Understanding the Winter Ecology of Sandhill Cranes
Understanding the role of habitat use, seasonal movement, and mortality to describe the winter ecology of the Rocky Mountain Population of Sandhill Cranes (Grus canadensis) in the middle Rio Grande Valley of New Mexico
The Rocky Mountain Population (RMP) of greater sandhill cranes (Grus canadensis tabida) recovered from low numbers in the early 1900s (≈ 150-200) to >21,000 cranes by 2008 (Kruse et al. 2009). Fall population estimates indicate that the size of the RMP has been relatively stable since 1995 (Sharpe et al. 2002), but recently there is concern that habitat fragmentation, changes in agricultural practices, low recruitment, and harvest pressure (Drewien personal communication) have had an impact on the RMP (Drewien et al 1995, McWethy and Austin 2009). Additionally, population indices from the last three years (Kruse et al. 2013) indicate a population decline; even though current population numbers are within the population goals set by the RMP Cooperative Flyway Management Plan (17,000 – 21,000; Pacific and Central Flyway Councils 2007). This decline is most concerning because if landscape level changes or managed harvest rates are negatively affecting the population, corrective management actions, after the fact, can result in very slow recovery.
The Middle Rio Grande Valley (MRGV) is the principal wintering area for RMP sandhill cranes in New Mexico, mainly from Albuquerque south to Bosque del Apache National Wildlife Refuge (BdA) at San Antonio, NM. The valley has long been recognized as an important wintering area for cranes (Pacific and Central Flyway Councils 2007) and is the site of the annual Crane Festival that draws tens of thousands of visitors to marvel at the flights of sandhill cranes moving between roosts and foraging sites. Most cranes winter on BdA or on the New Mexico Department of Game and Fish’s property, Bernardo Wildlife Area. These two areas alone are the single most important wintering areas for RMP cranes in the MRGV (Drewien and Bizeau 1974).
Throughout their winter range agricultural practices are changing, acreage of corn and small grains are decreasing due to increased demand for water, and water availability due to persistent drought is decreasing. Therefore, it is crucial that we identify the limiting factors driving seasonal movement patterns, habitat use, resource selection, and mortality of RMP cranes. It would be most beneficial to study RMP cranes across their seasonal distributions simultaneously. However, to accomplish this would be quite difficult from logistical and financial perspectives. The optimal approach for identifying factors limiting population growth, and contributing to current population declines, is to start where the birds are concentrated, the wintering grounds. Wintering areas may represent the greatest potential impacts to crane population dynamics as a result of changing land-use practices and high rates of cause-specific mortality. Cranes can also be most efficiently captured on wintering sites, and data collected from marked cranes have potential to inform breeding season studies. Over the next four years, we will work towards completing previously stated objectives to inform conservation and management decisions and provide a foundation for continued studies on the breeding grounds in Colorado, Idaho, Montana, Utah, and Wyoming where our research efforts can be focused using data collected from GPS collars.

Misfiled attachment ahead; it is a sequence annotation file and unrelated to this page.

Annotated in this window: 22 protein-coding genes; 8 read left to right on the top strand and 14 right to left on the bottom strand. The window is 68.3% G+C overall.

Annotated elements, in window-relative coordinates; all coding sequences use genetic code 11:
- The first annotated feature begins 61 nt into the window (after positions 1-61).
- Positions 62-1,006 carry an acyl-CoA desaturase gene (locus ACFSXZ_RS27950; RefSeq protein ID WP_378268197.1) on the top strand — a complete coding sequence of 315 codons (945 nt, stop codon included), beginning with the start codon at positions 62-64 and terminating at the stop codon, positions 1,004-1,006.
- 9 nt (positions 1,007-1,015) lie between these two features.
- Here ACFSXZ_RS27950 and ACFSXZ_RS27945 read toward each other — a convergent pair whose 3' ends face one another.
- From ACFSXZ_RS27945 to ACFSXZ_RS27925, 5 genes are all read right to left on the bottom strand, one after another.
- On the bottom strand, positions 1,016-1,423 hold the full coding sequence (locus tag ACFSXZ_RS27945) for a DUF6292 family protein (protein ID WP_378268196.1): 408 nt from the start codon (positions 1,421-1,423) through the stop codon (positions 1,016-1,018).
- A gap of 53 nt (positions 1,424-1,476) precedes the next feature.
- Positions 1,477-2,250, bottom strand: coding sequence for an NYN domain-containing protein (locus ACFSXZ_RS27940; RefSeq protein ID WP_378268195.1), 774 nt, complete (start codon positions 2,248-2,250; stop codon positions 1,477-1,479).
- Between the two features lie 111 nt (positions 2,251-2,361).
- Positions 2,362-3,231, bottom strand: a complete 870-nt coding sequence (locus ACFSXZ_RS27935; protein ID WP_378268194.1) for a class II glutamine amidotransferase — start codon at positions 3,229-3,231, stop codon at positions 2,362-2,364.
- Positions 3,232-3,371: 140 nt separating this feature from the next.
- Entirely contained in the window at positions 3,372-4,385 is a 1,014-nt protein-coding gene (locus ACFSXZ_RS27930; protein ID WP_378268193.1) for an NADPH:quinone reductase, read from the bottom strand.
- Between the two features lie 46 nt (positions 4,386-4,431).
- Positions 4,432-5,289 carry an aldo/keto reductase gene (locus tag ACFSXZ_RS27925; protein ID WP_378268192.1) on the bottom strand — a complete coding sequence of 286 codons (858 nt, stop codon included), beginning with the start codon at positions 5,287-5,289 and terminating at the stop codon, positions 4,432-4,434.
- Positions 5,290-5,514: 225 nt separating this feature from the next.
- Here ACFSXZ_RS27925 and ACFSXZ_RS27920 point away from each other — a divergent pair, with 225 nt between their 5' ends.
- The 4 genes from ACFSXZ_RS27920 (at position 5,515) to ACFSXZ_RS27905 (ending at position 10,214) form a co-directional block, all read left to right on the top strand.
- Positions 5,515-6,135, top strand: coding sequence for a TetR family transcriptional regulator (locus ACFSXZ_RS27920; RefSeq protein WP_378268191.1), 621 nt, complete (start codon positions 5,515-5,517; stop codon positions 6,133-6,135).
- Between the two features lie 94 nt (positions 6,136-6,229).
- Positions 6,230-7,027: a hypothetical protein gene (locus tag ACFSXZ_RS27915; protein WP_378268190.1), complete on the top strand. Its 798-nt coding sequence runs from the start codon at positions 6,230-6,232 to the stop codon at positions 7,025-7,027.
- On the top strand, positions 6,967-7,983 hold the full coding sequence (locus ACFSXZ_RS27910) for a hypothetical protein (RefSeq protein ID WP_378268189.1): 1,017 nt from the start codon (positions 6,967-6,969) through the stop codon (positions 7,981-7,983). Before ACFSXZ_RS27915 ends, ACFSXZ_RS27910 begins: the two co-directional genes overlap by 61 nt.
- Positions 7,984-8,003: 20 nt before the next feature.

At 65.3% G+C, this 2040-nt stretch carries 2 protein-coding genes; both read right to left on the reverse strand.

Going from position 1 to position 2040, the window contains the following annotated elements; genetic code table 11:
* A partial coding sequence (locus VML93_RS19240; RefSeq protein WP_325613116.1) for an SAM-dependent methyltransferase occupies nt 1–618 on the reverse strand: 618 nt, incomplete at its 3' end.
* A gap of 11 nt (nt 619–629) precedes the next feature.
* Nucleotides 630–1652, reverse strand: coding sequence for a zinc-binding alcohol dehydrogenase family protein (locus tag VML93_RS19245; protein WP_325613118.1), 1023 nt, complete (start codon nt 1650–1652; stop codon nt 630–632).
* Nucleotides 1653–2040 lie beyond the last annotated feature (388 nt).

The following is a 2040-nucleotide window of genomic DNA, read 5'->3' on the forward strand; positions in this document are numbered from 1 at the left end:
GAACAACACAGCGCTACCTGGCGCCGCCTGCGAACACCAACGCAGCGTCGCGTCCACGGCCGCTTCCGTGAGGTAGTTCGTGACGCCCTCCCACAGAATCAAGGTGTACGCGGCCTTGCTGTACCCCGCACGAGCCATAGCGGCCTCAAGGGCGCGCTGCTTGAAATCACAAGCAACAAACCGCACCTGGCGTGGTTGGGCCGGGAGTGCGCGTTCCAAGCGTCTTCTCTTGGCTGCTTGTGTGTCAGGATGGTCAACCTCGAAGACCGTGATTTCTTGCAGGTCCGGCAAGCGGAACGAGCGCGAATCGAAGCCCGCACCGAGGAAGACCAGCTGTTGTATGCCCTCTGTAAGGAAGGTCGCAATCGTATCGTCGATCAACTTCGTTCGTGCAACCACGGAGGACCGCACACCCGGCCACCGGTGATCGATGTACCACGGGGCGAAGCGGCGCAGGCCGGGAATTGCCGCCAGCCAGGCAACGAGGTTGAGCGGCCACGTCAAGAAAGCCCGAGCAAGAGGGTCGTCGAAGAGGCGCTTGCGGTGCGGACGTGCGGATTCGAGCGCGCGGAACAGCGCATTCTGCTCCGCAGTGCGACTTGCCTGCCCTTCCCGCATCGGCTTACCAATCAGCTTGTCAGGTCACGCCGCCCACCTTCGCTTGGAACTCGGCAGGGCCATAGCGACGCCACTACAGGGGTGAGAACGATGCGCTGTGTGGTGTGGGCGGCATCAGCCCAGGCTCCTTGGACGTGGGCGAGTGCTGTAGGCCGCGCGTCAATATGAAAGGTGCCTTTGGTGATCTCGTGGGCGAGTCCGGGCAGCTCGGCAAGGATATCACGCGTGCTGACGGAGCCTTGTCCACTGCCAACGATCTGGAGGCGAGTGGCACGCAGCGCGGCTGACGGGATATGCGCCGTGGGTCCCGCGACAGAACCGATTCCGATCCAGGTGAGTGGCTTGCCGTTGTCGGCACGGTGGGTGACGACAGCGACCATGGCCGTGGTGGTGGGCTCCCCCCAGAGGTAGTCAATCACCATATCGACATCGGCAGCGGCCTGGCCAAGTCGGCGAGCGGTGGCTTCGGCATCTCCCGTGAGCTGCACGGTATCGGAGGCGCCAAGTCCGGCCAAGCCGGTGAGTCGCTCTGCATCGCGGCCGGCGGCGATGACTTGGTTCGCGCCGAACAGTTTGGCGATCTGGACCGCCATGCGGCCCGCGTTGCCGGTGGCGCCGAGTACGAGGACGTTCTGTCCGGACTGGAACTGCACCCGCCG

1. Estimate over winter survival and non-hunting mortality of RMP Sandhill Cranes in the MRGV
2. Determine seasonal habitat use and resource selection using VHF radio and GPS satellite transmitters
3. Use VHF and GPS locations to understand spatially explicit winter movement patterns of RMP Sandhill Cranes in the MRGV
4. Link winter movements to managed habitats on private and public land to understand role of RMP Sandhill Cranes in crop depredation
5. Use movement, habitat use, and resource selection to build a bioenergetics model for RMP Sandhill Cranes in the MRGV
6. Estimate carrying capacity from habitat use, habitat availability, winter movements, and bioenergetics model
1. Delineate and identify use areas outside of traditional known breeding areas
2. Assess habitat selection, use, and condition on the breeding grounds
3. Develop foundation of seasonal movement to inform breeding season studies using GPS transmitters
- Dan Collins, Regional Migratory Game Bird Coordinator, U.S. Fish and Wildlife Service, Region 2, Migratory Bird Office
- Scott Carleton, Assistant Unit Leader, U.S. Geological Survey, New Mexico Cooperative Fish and Wildlife Research Unit, New Mexico State University
- John Vradenburg, Land Management and Research Demonstration Biologist
- Managed Arid Wetlands and Riparian Areas, Bosque del Apache NWR
- Ashley Inslee, Bosque del Apache National Wildlife Refuge